Another annoying albeit small gripe I had with this game was the maps. While pretty in their own right, most of the maps I played were too cluttered for this game style. Combat was almost always interrupted by a fall to my death, or a death caused by getting stuck on something in the environment. A map this dense could at least benefit from some health packs strewn about the area, because even though health regenerates it’s not always at a rate fast enough for the player’s preference. I also ran into an invisible wall at one point which, after confirming with the rest of the players that round, was apparently not isolated to just my game.
The Power of Three Will Set Us Free (It Won’t)
Despite the fact that the maps were attractive enough to get a passing grade, the game’s particle effects left much to be desired. I mean, if we’re going to be honest with ourselves, the least a game about magic can give the player is a cool looking effect when casting said spells. They’re not bad exactly, just boring. It also seems like some particle effects are reused between different casters which seems like a poor design choice. Given the amount of bugs this game has however, this could be unintentional.
The menu system was also something of a nightmare. Going to the settings tab and switching between the pages didn’t clear out the previous display. In the end I had this nightmarish overlapping of the three pages attributes which continued until I selected the back button. And speaking of buttons, the button mapping in Grimoire: Manastorm doesn’t work at all. I attempted to map all of the spells to my side mouse buttons. The display showed that the entry registered, but when I got into the arena they didn’t work! Thankfully they still responded to their original mapping settings, but I was nonetheless irritated at this oversight on the developer’s part.
Something that isn’t necessarily bad (it doesn’t affect gameplay) but was certainly amusing was the teleport mechanic. I found that a few of the casters, when using this ability, found themselves temporarily rid of their outer robes. It’s really nothing more than an aesthetic glitch, but it was probably one of the few aspects of this game that amused me.
Be A Dummy, Be A Fool. Switch Off Your Brain So Please Don’t Drool!
The game wasn’t all bad though. When I got into the multiplayer side of things I had a good group of folks that I played with. We spent as much time talking as we did zapping each other, and everyone was a good sport. Since this is essentially Grimoire: Manastorm’s bread and butter, my final grade for this game is slightly better than what I was originally going to give it. It does still take a hit for balancing issues and poorly designed maps.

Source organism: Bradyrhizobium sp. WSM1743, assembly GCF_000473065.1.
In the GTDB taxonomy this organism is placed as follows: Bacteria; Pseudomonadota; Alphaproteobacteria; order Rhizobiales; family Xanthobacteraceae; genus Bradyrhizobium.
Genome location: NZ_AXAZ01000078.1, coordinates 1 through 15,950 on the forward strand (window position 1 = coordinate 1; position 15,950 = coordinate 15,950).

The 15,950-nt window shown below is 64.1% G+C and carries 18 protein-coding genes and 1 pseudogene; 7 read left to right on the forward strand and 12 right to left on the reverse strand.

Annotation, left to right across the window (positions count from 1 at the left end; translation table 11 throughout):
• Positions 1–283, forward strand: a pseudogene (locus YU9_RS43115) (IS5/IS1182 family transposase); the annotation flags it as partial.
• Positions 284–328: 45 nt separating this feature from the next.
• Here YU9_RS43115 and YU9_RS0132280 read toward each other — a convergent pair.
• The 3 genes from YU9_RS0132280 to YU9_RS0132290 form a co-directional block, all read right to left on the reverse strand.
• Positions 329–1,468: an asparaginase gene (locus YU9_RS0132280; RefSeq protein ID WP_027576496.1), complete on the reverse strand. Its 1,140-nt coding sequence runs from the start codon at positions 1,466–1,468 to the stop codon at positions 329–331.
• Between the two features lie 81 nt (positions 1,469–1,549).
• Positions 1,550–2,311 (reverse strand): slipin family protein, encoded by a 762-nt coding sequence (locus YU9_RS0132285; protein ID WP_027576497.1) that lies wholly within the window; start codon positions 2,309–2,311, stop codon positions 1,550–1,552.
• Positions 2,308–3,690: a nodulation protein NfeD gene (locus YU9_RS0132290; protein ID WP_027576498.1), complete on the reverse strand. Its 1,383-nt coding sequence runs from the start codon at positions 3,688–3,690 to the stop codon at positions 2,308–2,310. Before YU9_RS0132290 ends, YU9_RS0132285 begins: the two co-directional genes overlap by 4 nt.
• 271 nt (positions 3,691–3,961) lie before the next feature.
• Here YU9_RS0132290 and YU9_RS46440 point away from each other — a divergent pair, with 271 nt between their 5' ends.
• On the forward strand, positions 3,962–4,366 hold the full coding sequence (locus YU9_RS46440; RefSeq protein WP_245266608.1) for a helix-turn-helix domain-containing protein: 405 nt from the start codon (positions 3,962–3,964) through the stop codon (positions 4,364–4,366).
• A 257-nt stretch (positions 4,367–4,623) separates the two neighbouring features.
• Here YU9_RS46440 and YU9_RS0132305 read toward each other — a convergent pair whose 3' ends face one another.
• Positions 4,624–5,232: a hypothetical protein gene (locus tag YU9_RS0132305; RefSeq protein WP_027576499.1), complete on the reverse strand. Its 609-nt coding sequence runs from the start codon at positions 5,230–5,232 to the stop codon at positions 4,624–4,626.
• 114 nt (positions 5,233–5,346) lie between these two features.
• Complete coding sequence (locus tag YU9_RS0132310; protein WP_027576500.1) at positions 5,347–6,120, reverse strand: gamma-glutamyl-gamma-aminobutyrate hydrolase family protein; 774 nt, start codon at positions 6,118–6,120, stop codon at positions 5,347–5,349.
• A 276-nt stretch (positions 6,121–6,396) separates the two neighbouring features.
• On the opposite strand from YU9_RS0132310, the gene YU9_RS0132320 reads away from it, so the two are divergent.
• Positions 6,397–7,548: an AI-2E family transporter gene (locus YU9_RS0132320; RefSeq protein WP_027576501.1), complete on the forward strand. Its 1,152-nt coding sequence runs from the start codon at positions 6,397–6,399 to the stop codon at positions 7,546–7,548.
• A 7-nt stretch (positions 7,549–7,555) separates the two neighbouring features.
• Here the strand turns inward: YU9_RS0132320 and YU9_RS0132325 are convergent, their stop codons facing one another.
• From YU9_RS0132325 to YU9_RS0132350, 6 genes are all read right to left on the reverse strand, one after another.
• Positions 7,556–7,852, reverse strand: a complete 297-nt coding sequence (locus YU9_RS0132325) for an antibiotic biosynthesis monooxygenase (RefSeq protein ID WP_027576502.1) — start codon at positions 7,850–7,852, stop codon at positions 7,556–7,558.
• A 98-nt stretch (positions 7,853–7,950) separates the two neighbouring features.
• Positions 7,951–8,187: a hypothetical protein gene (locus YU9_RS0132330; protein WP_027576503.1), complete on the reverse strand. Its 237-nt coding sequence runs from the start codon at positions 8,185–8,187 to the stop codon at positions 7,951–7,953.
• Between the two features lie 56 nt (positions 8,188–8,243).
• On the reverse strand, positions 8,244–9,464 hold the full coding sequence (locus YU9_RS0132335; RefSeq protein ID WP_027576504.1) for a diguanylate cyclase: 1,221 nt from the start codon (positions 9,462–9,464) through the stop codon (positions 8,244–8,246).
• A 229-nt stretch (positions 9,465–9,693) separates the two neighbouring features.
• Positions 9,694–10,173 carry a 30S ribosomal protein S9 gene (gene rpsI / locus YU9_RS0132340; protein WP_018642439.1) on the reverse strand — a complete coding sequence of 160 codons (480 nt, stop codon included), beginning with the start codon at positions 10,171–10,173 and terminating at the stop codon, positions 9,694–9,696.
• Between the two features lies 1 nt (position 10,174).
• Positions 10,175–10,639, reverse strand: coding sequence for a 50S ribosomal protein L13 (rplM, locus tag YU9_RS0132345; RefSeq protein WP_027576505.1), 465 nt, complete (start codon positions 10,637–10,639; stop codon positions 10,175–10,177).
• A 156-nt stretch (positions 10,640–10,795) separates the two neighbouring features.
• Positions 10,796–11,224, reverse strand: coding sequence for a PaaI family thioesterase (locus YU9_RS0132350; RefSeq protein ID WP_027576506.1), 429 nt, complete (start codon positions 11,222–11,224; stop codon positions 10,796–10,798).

I also can’t forgive this game’s single player campaign, which really doesn’t even need to exist. At the time of writing this, there’s only one level: a five minute experience in which you fight waves of skeletons and – what I think are – rock and ice trolls. You’re also randomly shot at from above by other wizards for…reasons? I don’t know, but at any rate I’d say it’s safe to wager that the single player mode is not what this game is about.
Grimoire: Manastorm is free, so it at least comes at an asking price that you can’t argue with. The add on casters are a bit too highly priced for my blood, and given how lacking the community currently is for this game I can’t see the purchases being worth it at this moment. Still, free is free, and if you have a few friends that just want to get together and try something new for a few hours, this game is available to you for just the right price. It may even get better with updates and patches, but for the moment it’s a pretty rough experience.
Final Verdict: 2 / 5
Available on: PC (Reviewed); Publisher/Developer: Omniconnection; Players: 1 ; Released: Oct 26, 2017 ; ESRB: M for Mature ; MSRP: Free ($2.99 for separate add-ons)
Full Disclosure: This review is based on a Steam review copy of Grimoire: Manastorm given to HeyPoorPlayer by the publisher.